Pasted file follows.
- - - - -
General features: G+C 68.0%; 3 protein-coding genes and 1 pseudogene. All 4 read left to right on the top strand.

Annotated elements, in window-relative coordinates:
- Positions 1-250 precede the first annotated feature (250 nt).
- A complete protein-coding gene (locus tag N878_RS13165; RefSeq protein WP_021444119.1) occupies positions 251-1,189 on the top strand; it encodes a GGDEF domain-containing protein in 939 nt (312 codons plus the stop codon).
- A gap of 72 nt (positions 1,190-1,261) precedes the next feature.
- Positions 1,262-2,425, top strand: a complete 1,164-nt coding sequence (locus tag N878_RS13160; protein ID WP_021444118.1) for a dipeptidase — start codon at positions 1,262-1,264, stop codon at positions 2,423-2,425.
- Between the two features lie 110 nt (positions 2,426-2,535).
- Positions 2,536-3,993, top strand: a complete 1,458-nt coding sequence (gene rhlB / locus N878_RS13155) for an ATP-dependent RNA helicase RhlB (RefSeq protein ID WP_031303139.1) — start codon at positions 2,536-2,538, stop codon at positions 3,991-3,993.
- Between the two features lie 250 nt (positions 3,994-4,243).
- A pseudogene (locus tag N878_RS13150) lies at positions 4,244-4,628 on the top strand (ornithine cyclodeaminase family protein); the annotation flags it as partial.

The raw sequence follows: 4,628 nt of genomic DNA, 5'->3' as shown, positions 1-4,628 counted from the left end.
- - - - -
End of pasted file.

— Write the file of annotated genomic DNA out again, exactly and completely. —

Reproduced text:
General features: G+C 68.0%; 3 protein-coding genes and 1 pseudogene. All 4 read left to right on the top strand.

Annotated elements, in window-relative coordinates:
- Positions 1-250 precede the first annotated feature (250 nt).
- A complete protein-coding gene (locus tag N878_RS13165; RefSeq protein WP_021444119.1) occupies positions 251-1,189 on the top strand; it encodes a GGDEF domain-containing protein in 939 nt (312 codons plus the stop codon).
- A gap of 72 nt (positions 1,190-1,261) precedes the next feature.
- Positions 1,262-2,425, top strand: a complete 1,164-nt coding sequence (locus tag N878_RS13160; protein ID WP_021444118.1) for a dipeptidase — start codon at positions 1,262-1,264, stop codon at positions 2,423-2,425.
- Between the two features lie 110 nt (positions 2,426-2,535).
- Positions 2,536-3,993, top strand: a complete 1,458-nt coding sequence (gene rhlB / locus N878_RS13155) for an ATP-dependent RNA helicase RhlB (RefSeq protein ID WP_031303139.1) — start codon at positions 2,536-2,538, stop codon at positions 3,991-3,993.
- Between the two features lie 250 nt (positions 3,994-4,243).
- A pseudogene (locus tag N878_RS13150) lies at positions 4,244-4,628 on the top strand (ornithine cyclodeaminase family protein); the annotation flags it as partial.

The raw sequence follows: 4,628 nt of genomic DNA, 5'->3' as shown, positions 1-4,628 counted from the left end.